Last year I realized that, despite thinking myself a reasonably educated and engaged Canadian, I knew almost nothing about Canadian history. I could name some major milestones and important figures, but I couldn’t answer simple, fundamental questions about what kind of country Canada is and how it came to be.
So I began a personal project to learn what I could. I started studying the time around the American Revolutionary War (those who know me will not be shocked to hear that my interest in history was kindled by the Hamilton musical). I heard amazing Canadian connections to revolutionary America I’d never known before, like the time future traitor Benedict Arnold and Philip Schuyler (the man is loaded) aimed to conquer Quebec for the revolution, eventually to be chased back into New York by Guy Carlton.
And I quickly realized that I’d been erroneously thinking of Canadian history as something isolated and compartmentalized, when in fact it is just one part of North American history, which is one part of transatlantic history, which is one part of world history.
For example, I vaguely remember learning about the Plains of Abraham in high school. But I didn’t appreciate, and don’t think I was taught, that that battle was the climax to a global war for empire that reverberated across the Americas and around the world. We try to divorce Canadian history from its context in order to focus only on the Canadian parts, but that often removes the germ containing not only much of the meaning, but much of the drama too.
That’s why I started researching not just Canadian history itself, but preceding and contemporary periods in Europe and the rest of the Americas as well.
That’s a really foolish thing to do, because here is one thing I can tell you about history: there is a lot of it. Too much, really. And now that I’ve read a few books and listened to a handful of recorded lectures I feel like I understand an even smaller percentage of Canadian history than when I started, because my perception of what there is to learn has grown much more quickly than what I’ve actually learned.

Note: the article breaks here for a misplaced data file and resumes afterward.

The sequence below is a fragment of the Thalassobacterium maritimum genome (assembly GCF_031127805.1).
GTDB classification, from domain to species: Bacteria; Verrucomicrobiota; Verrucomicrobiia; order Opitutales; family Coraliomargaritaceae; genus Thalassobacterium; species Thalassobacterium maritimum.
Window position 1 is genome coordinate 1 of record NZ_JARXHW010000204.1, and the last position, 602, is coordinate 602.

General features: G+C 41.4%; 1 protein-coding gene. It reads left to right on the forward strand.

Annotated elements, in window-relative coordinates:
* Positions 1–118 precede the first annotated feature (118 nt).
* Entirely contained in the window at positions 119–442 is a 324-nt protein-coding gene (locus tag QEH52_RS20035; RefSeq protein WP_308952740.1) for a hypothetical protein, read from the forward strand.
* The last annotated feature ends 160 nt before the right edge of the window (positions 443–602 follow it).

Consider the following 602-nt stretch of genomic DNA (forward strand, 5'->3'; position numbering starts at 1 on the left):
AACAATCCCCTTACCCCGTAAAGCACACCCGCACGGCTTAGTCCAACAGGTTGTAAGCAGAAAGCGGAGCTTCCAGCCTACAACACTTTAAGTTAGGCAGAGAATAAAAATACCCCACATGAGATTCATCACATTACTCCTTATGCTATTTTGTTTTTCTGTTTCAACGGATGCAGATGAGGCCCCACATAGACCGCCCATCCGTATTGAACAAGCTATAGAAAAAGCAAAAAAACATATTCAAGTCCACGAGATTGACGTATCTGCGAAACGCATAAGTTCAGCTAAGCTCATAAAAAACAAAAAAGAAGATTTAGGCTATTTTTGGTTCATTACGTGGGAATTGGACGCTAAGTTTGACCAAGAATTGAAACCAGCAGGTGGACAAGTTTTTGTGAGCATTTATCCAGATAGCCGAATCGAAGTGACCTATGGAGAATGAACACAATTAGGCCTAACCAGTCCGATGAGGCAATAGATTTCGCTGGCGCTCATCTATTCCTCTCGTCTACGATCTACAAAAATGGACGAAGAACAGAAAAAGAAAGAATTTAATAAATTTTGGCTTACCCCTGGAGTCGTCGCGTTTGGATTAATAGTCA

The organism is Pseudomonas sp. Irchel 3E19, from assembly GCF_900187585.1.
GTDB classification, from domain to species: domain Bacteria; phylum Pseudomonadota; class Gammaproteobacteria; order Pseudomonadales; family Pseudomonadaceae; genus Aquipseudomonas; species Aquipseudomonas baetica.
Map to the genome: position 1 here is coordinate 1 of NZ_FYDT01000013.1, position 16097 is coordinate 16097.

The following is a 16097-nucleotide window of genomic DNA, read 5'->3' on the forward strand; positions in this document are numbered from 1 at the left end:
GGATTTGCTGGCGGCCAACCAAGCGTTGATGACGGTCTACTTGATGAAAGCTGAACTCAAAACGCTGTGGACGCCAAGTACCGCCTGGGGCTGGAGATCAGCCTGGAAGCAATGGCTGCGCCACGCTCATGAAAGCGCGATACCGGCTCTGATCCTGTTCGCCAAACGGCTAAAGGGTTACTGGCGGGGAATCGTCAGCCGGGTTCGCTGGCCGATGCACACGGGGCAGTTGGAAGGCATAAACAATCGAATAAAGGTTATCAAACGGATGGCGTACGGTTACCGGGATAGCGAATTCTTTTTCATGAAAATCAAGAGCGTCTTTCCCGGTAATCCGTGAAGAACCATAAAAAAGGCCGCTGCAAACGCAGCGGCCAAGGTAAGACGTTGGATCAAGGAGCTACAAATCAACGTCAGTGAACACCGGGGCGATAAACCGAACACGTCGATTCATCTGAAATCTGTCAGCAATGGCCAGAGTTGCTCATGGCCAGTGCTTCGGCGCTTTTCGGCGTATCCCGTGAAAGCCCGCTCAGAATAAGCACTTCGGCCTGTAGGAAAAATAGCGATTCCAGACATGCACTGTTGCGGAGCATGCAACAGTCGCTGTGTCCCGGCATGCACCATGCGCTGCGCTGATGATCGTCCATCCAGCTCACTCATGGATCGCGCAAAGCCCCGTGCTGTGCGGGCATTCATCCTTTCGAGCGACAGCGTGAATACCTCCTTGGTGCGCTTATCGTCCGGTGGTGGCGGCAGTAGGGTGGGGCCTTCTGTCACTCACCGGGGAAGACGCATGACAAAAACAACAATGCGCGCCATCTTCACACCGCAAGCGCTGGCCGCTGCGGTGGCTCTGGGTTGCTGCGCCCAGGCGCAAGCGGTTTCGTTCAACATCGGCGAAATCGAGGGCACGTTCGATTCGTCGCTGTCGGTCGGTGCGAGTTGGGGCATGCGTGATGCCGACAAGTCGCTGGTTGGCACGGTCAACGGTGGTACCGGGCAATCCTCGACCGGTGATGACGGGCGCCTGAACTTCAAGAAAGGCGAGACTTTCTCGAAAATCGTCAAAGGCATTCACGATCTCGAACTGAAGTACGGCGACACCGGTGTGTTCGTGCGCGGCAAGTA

Still, I am learning a lot. (I benefit from my profoundly ignorant starting point in that way.) And often enough I come across a fact or a story or a perspective that is interesting enough that I want to remember and share it, which is what this blog is for.
I am not a historian, so you will not find original research here, and I will try to be cautious with how I interpret sources with which I have no expertise. I will instead share the stuff that is the most interesting to me in a way that might also be interesting to you too. You can think of this as “I read a bunch of books about Canadian history so that you don’t have to.” Or, if you’re someone who actually does know a lot about Canadian history already, you can think of this as “I read a few books so that you can be entertained by my naive excitement upon discovering stuff you’ve long known.”
More soon. If you think you’d like to follow along, sign up for updates below.
11 thoughts on “Canadian history is world history”
Looking forward to learning!
Check out Francis Parkman’s oeuvre. Montcalm and Wolfe. France and England in North America.
Pierre Berton has a couple of good Canadian History books, I think … 😉
You correcting his name in my Facebook feed a few months back was one of my favorite moments of 2016.
Indeed, and I highly recommend his 2-part War of 1812 series (The Invasion of Canada and Flames Across the Border).